North Korea says its plan to fire four missiles near the US territory of Guam will soon be ready, as a war of words with Washington intensifies.
State media said Hwasong-12 rockets would pass over Japan and land in the sea about 30km (17 miles) from Guam, if the plan was approved by Kim Jong-un.
It denounced Donald Trump’s warnings of “fire and fury” and said the US leader was “bereft of reason”.
The US has warned the North its actions could mean the “end of its regime”.
US Defence Secretary Jim Mattis said Pyongyang would be “grossly overmatched” in any war against the US and its allies.
The BBC’s Rupert Wingfield-Hayes, who is in Guam, says there is a sense that the North Korean threat is rhetorical, as most people feel that if they really did strike with missiles it would be suicidal for the North Korean regime.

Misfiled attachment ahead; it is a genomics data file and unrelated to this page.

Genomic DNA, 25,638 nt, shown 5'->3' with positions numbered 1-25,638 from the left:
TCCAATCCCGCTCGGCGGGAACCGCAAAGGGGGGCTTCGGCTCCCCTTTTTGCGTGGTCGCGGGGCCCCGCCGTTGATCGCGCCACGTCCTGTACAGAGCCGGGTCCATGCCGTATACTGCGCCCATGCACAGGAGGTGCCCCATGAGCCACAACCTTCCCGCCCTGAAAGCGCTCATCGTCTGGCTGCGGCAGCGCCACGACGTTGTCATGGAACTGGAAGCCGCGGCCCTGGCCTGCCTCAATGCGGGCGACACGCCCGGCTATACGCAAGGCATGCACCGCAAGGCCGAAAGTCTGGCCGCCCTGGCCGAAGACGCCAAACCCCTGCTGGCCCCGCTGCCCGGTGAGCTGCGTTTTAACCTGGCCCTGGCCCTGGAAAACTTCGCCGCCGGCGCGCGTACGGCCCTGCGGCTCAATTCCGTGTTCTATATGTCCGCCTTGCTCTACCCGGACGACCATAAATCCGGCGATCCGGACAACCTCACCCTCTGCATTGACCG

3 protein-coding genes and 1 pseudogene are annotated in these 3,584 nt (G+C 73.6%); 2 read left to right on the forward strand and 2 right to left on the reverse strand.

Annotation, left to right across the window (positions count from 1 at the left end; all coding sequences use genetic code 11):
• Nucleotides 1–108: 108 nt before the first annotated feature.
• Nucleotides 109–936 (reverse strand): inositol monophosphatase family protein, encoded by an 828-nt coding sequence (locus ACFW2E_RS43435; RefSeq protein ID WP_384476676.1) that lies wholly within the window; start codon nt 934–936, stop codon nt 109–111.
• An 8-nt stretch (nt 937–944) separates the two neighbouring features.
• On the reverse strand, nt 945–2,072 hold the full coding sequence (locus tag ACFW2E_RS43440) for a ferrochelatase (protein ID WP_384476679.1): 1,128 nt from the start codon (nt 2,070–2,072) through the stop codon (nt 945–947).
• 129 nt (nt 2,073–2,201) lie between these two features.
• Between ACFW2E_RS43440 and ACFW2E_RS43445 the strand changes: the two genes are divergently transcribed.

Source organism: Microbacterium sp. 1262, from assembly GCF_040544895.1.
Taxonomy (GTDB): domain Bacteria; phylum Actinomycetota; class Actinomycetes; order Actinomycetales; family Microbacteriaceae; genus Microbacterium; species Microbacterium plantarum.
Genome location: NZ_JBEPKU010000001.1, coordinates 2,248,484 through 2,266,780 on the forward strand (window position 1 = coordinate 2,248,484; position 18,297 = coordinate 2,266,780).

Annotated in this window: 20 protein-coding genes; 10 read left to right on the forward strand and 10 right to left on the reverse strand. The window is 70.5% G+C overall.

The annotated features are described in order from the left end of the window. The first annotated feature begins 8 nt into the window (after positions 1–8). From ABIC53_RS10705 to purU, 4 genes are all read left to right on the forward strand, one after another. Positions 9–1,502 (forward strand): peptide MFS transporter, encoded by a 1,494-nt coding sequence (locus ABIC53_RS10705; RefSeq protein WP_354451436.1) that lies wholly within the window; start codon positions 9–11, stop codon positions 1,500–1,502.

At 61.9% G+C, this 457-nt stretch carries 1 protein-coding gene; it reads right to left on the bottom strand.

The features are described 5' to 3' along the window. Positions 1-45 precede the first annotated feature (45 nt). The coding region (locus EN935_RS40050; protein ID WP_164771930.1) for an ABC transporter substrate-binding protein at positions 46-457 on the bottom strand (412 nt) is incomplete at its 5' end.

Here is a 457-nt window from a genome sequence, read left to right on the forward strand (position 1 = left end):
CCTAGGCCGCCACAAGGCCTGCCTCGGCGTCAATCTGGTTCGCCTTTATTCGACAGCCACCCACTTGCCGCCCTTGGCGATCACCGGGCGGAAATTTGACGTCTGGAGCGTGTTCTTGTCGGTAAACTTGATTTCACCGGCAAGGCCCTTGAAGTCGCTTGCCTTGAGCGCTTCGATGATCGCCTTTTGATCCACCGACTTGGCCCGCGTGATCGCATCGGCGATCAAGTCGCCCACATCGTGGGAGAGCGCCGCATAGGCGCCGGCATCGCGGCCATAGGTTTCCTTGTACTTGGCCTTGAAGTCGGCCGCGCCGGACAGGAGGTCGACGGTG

The North first announced on Wednesday that it was drawing up plans for a missile strike against Guam, a Pacific island which is home to US military bases, strategic bombers and about 163,000 people.
A later statement carried by state media said the military would “finally complete the plan” by mid-August and report it to leader Kim Jong-un for his approval.
“The Hwasong-12 rockets to be launched by the KPA [Korean People’s Army] will cross the sky above Shimane, Hiroshima and Koichi [Kochi] Prefectures of Japan,” state news agency KCNA said, quoting army chief General Kim Rak Gyom.
“They will fly 3,356.7km for 1,065 seconds and hit the waters 30-40km away from Guam.”
The Hwasong missiles are North Korea’s domestically produced medium and long-range weapons.
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